Underside of print head carriage depicting the belt fastening mechanism on a Z3200 printer.
Positioning of the belt must be exactly as shown.

Parts easily snap out of the printer, such as the belt tensioning pulley assembly: (Note: when you take the belt tensioning pulley system out,
take both springs out and disassemble the tensioning device. Very simple, and it saves cutting your new belt when putting it back together.
In other words, donít try to feed the belt into the pulley without pulling the device apart completely, first.)

Doing a belt replacement on any of the Z Series printers is actually a big job and should not be undertaken lightly or by the faint of heart.

Thankfully, Bryan Glynn (BGPictures, Tampa, FL) has made a video that details specifically how to disassemble the printer incrementally in order to get to the belt and several other places that may need a little work.

The youtube video is here: https://www.youtube.com/watch?v=U56v6y0FDh4

(Bryan has sold his Z3100 printer, and is no longer supporting it, so best not to bug him - just send money, LOL)

I watched Bryan's video at least 4-5 times.  He has a ton of good ideas, and suggestions.  Watch his video several times.

Here are Time codes notes that will help in reassembling the printer - thanks Nackjick:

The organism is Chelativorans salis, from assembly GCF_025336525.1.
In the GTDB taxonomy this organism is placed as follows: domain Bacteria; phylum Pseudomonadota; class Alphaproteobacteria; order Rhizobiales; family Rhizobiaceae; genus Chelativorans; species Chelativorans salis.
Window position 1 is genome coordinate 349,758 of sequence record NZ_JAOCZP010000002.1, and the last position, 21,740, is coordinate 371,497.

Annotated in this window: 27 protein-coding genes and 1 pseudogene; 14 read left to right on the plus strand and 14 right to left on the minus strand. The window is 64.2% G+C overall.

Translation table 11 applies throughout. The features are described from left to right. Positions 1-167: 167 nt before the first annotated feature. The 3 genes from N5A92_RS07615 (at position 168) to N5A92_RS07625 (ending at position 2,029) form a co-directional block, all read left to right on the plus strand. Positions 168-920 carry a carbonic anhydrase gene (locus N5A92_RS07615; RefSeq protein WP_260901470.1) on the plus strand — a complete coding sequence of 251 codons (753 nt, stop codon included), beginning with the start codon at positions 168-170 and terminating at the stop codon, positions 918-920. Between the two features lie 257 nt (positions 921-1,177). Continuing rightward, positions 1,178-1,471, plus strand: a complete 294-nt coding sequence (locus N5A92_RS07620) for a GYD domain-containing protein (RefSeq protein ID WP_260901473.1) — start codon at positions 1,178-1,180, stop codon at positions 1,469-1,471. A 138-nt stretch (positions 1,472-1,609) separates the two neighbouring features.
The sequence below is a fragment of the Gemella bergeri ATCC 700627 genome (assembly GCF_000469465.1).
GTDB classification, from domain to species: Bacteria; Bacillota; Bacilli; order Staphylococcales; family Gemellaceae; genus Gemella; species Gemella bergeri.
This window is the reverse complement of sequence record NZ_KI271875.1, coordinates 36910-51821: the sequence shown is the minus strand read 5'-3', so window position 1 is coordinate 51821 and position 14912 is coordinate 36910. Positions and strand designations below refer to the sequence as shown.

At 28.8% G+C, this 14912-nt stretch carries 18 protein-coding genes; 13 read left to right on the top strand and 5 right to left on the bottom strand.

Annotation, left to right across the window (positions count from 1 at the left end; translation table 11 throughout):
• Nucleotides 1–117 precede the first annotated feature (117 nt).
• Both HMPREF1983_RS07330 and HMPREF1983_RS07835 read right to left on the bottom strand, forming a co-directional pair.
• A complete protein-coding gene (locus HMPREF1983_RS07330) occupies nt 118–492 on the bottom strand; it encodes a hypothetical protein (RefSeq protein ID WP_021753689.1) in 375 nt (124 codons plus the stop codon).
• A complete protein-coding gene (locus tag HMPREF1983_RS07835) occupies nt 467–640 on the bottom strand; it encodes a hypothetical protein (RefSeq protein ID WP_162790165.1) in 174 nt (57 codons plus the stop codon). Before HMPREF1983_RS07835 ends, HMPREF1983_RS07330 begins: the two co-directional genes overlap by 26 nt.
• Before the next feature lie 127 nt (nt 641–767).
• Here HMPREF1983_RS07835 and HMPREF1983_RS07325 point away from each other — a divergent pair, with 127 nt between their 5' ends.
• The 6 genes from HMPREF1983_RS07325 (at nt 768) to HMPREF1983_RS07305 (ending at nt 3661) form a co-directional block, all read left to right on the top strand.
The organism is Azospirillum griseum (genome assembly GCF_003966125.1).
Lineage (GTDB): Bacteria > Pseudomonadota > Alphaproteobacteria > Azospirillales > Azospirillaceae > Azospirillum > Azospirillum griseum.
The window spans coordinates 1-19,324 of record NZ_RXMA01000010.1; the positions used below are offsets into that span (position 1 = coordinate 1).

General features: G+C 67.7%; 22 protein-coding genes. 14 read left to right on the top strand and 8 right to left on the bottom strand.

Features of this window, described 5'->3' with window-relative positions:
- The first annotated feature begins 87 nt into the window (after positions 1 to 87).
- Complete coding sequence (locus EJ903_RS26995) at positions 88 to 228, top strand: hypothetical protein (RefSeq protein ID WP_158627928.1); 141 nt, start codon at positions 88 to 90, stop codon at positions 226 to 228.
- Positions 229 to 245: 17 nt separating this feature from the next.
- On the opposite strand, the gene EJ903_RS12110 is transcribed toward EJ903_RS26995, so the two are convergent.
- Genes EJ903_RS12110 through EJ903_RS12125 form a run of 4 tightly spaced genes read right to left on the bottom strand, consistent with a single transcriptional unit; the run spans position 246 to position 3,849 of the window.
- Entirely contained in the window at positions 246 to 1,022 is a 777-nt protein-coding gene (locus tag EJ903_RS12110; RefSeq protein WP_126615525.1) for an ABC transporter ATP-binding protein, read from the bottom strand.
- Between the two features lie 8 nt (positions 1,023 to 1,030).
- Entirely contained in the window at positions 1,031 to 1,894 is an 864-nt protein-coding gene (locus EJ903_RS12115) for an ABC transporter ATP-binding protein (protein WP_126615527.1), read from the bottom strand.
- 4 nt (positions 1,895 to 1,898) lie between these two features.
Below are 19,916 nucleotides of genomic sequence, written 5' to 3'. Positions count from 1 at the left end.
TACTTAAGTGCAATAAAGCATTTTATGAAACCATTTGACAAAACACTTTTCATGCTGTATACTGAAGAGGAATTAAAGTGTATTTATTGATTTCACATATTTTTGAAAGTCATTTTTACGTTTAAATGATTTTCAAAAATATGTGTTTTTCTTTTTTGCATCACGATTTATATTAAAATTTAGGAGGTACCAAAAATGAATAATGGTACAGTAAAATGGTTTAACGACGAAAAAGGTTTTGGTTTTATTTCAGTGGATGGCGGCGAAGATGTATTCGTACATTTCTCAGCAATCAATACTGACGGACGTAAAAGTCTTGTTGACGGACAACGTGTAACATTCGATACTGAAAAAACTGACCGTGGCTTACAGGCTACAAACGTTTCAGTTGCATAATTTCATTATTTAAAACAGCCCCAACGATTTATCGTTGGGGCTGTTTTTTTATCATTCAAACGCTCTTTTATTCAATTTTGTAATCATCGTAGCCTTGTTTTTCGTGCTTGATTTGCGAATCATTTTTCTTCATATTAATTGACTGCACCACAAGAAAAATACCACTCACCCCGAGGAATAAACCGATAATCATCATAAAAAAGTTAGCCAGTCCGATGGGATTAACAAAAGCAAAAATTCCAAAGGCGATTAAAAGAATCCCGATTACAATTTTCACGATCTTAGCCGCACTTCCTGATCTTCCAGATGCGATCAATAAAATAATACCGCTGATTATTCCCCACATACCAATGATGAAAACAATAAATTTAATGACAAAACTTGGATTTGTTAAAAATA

1) Remove front cover panel (4.74-5.60)
2) Remove left side inspection window cover (9.40-9.60)
3) Remove media lever (10.15-10.54)
4) Remove and bag the inks (10.54-11.00)
5) Remove Network USB port cover (11.00-11.55)
6) Take off the end cover - various screws (11.55-13.04)
7) Remove cutter assembly (13.48-14.06)

So equipped with your manual, your camera, and the wonderful video that was made to help you, just begin one step at a time, remembering that each step will carry you that much closer to your goal. Don't think of just accomplishing the task of replacing the belt however. Think along the lines of refurbishing your printer, and doing maintenance even if it means replacing some parts that may not immediately need it. An example is the rear carriage bearing and the power supply unit fan.